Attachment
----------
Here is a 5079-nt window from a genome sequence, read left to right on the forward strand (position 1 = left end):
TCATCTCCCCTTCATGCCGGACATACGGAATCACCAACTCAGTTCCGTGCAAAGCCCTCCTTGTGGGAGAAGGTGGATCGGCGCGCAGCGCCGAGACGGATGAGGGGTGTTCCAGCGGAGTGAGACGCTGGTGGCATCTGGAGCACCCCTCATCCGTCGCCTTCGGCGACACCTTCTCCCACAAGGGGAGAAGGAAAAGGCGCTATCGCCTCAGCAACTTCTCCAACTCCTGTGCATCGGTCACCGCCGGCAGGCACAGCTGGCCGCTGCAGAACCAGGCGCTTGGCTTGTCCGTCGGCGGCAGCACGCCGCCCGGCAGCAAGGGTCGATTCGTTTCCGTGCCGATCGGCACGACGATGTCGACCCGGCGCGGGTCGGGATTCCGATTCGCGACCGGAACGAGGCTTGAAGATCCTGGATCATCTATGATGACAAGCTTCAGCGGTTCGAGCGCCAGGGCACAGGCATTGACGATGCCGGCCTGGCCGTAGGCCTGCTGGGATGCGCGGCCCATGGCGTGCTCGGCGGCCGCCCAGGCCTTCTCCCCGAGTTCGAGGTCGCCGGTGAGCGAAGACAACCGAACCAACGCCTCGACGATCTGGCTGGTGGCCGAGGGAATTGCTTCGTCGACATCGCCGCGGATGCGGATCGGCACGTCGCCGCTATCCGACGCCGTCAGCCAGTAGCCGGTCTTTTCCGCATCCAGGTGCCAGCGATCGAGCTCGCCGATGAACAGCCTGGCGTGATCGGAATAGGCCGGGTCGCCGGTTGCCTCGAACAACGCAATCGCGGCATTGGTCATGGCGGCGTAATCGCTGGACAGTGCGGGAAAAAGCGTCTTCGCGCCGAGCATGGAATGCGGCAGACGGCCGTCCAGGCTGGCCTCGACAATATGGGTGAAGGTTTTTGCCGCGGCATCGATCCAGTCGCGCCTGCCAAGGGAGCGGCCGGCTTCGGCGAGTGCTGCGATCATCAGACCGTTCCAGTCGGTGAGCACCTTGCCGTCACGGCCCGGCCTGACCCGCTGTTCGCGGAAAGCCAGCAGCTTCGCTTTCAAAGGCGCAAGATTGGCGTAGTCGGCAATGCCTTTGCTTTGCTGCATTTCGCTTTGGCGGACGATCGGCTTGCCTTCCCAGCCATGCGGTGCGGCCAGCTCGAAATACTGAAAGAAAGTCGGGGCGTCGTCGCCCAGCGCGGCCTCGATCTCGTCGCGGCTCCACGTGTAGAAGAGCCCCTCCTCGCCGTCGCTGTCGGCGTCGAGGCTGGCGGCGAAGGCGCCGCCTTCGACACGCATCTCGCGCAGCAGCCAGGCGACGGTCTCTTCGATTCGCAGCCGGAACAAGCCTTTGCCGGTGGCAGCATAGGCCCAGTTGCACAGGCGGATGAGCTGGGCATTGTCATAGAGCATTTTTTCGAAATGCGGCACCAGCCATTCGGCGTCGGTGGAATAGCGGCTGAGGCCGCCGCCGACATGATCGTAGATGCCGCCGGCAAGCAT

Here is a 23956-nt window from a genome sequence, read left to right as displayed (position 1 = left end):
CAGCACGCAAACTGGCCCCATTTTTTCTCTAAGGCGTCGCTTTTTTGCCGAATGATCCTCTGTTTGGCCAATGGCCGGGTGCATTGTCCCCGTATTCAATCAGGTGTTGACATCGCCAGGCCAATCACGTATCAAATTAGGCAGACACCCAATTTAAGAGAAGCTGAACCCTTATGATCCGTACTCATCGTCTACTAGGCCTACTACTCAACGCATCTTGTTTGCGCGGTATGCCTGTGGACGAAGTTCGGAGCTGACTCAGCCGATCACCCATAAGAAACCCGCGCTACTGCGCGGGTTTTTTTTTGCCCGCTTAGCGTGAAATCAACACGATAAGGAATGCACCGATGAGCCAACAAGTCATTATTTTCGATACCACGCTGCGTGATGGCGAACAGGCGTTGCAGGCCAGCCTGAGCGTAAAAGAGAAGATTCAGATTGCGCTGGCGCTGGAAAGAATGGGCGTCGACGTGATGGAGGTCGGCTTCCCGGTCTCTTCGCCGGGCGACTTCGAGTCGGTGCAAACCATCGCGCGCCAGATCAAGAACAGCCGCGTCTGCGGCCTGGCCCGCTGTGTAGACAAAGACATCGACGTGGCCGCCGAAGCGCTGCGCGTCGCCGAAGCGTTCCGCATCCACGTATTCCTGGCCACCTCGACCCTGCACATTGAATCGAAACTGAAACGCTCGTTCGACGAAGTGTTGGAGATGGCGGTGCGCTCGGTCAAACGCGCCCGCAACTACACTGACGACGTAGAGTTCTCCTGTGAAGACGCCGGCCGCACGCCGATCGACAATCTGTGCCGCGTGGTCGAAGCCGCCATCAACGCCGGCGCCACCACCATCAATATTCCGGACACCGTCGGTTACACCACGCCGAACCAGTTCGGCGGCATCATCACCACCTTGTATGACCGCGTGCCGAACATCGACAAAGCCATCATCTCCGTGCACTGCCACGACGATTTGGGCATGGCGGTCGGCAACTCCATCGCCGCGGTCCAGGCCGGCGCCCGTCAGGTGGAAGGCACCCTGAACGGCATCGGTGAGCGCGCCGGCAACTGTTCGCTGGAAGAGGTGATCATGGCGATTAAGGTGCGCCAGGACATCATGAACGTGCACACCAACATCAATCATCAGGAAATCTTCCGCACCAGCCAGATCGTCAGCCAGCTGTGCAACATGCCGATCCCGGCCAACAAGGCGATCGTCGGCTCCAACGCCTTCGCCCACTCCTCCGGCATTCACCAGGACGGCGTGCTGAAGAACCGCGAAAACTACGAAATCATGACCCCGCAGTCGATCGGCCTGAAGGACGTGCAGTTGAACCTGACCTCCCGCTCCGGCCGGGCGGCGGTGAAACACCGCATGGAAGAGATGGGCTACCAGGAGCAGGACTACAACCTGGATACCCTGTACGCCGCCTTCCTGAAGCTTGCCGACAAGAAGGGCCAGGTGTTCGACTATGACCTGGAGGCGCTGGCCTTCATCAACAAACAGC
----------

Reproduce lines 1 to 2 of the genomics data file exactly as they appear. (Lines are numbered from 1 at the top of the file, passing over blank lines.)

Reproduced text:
Here is a 5079-nt window from a genome sequence, read left to right on the forward strand (position 1 = left end):
TCATCTCCCCTTCATGCCGGACATACGGAATCACCAACTCAGTTCCGTGCAAAGCCCTCCTTGTGGGAGAAGGTGGATCGGCGCGCAGCGCCGAGACGGATGAGGGGTGTTCCAGCGGAGTGAGACGCTGGTGGCATCTGGAGCACCCCTCATCCGTCGCCTTCGGCGACACCTTCTCCCACAAGGGGAGAAGGAAAAGGCGCTATCGCCTCAGCAACTTCTCCAACTCCTGTGCATCGGTCACCGCCGGCAGGCACAGCTGGCCGCTGCAGAACCAGGCGCTTGGCTTGTCCGTCGGCGGCAGCACGCCGCCCGGCAGCAAGGGTCGATTCGTTTCCGTGCCGATCGGCACGACGATGTCGACCCGGCGCGGGTCGGGATTCCGATTCGCGACCGGAACGAGGCTTGAAGATCCTGGATCATCTATGATGACAAGCTTCAGCGGTTCGAGCGCCAGGGCACAGGCATTGACGATGCCGGCCTGGCCGTAGGCCTGCTGGGATGCGCGGCCCATGGCGTGCTCGGCGGCCGCCCAGGCCTTCTCCCCGAGTTCGAGGTCGCCGGTGAGCGAAGACAACCGAACCAACGCCTCGACGATCTGGCTGGTGGCCGAGGGAATTGCTTCGTCGACATCGCCGCGGATGCGGATCGGCACGTCGCCGCTATCCGACGCCGTCAGCCAGTAGCCGGTCTTTTCCGCATCCAGGTGCCAGCGATCGAGCTCGCCGATGAACAGCCTGGCGTGATCGGAATAGGCCGGGTCGCCGGTTGCCTCGAACAACGCAATCGCGGCATTGGTCATGGCGGCGTAATCGCTGGACAGTGCGGGAAAAAGCGTCTTCGCGCCGAGCATGGAATGCGGCAGACGGCCGTCCAGGCTGGCCTCGACAATATGGGTGAAGGTTTTTGCCGCGGCATCGATCCAGTCGCGCCTGCCAAGGGAGCGGCCGGCTTCGGCGAGTGCTGCGATCATCAGACCGTTCCAGTCGGTGAGCACCTTGCCGTCACGGCCCGGCCTGACCCGCTGTTCGCGGAAAGCCAGCAGCTTCGCTTTCAAAGGCGCAAGATTGGCGTAGTCGGCAATGCCTTTGCTTTGCTGCATTTCGCTTTGGCGGACGATCGGCTTGCCTTCCCAGCCATGCGGTGCGGCCAGCTCGAAATACTGAAAGAAAGTCGGGGCGTCGTCGCCCAGCGCGGCCTCGATCTCGTCGCGGCTCCACGTGTAGAAGAGCCCCTCCTCGCCGTCGCTGTCGGCGTCGAGGCTGGCGGCGAAGGCGCCGCCTTCGACACGCATCTCGCGCAGCAGCCAGGCGACGGTCTCTTCGATTCGCAGCCGGAACAAGCCTTTGCCGGTGGCAGCATAGGCCCAGTTGCACAGGCGGATGAGCTGGGCATTGTCATAGAGCATTTTTTCGAAATGCGGCACCAGCCATTCGGCGTCGGTGGAATAGCGGCTGAGGCCGCCGCCGACATGATCGTAGATGCCGCCGGCAAGCAT